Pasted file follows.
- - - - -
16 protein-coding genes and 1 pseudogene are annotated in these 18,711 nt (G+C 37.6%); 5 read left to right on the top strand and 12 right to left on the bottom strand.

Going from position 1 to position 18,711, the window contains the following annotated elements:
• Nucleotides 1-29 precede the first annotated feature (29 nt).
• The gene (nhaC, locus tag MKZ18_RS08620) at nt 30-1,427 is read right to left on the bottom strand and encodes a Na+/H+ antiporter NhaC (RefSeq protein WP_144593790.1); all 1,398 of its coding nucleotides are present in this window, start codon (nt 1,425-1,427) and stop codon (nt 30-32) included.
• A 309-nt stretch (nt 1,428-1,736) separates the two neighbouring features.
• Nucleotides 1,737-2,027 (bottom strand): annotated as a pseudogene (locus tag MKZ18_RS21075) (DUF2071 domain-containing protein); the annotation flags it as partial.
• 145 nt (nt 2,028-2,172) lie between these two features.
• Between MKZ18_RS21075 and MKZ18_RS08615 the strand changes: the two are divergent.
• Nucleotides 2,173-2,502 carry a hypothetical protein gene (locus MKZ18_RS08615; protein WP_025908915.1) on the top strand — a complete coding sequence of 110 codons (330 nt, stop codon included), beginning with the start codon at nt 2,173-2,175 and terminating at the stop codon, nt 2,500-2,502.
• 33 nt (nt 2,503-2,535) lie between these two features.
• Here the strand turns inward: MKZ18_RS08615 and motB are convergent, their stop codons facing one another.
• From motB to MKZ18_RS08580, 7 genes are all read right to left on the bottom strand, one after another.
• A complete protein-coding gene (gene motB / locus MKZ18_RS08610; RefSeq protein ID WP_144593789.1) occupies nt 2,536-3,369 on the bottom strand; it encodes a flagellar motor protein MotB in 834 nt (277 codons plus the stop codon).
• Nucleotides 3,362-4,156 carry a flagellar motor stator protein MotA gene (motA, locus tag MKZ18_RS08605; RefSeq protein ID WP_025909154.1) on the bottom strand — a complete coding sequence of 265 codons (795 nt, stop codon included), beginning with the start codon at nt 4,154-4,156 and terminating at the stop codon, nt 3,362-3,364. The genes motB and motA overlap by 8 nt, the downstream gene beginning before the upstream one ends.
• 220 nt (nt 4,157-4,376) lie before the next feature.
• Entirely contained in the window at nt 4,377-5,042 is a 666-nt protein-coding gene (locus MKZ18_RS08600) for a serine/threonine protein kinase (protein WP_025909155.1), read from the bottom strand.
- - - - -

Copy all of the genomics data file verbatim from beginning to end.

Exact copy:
16 protein-coding genes and 1 pseudogene are annotated in these 18,711 nt (G+C 37.6%); 5 read left to right on the top strand and 12 right to left on the bottom strand.

Going from position 1 to position 18,711, the window contains the following annotated elements:
• Nucleotides 1-29 precede the first annotated feature (29 nt).
• The gene (nhaC, locus tag MKZ18_RS08620) at nt 30-1,427 is read right to left on the bottom strand and encodes a Na+/H+ antiporter NhaC (RefSeq protein WP_144593790.1); all 1,398 of its coding nucleotides are present in this window, start codon (nt 1,425-1,427) and stop codon (nt 30-32) included.
• A 309-nt stretch (nt 1,428-1,736) separates the two neighbouring features.
• Nucleotides 1,737-2,027 (bottom strand): annotated as a pseudogene (locus tag MKZ18_RS21075) (DUF2071 domain-containing protein); the annotation flags it as partial.
• 145 nt (nt 2,028-2,172) lie between these two features.
• Between MKZ18_RS21075 and MKZ18_RS08615 the strand changes: the two are divergent.
• Nucleotides 2,173-2,502 carry a hypothetical protein gene (locus MKZ18_RS08615; protein WP_025908915.1) on the top strand — a complete coding sequence of 110 codons (330 nt, stop codon included), beginning with the start codon at nt 2,173-2,175 and terminating at the stop codon, nt 2,500-2,502.
• 33 nt (nt 2,503-2,535) lie between these two features.
• Here the strand turns inward: MKZ18_RS08615 and motB are convergent, their stop codons facing one another.
• From motB to MKZ18_RS08580, 7 genes are all read right to left on the bottom strand, one after another.
• A complete protein-coding gene (gene motB / locus MKZ18_RS08610; RefSeq protein ID WP_144593789.1) occupies nt 2,536-3,369 on the bottom strand; it encodes a flagellar motor protein MotB in 834 nt (277 codons plus the stop codon).
• Nucleotides 3,362-4,156 carry a flagellar motor stator protein MotA gene (motA, locus tag MKZ18_RS08605; RefSeq protein ID WP_025909154.1) on the bottom strand — a complete coding sequence of 265 codons (795 nt, stop codon included), beginning with the start codon at nt 4,154-4,156 and terminating at the stop codon, nt 3,362-3,364. The genes motB and motA overlap by 8 nt, the downstream gene beginning before the upstream one ends.
• 220 nt (nt 4,157-4,376) lie before the next feature.
• Entirely contained in the window at nt 4,377-5,042 is a 666-nt protein-coding gene (locus MKZ18_RS08600) for a serine/threonine protein kinase (protein WP_025909155.1), read from the bottom strand.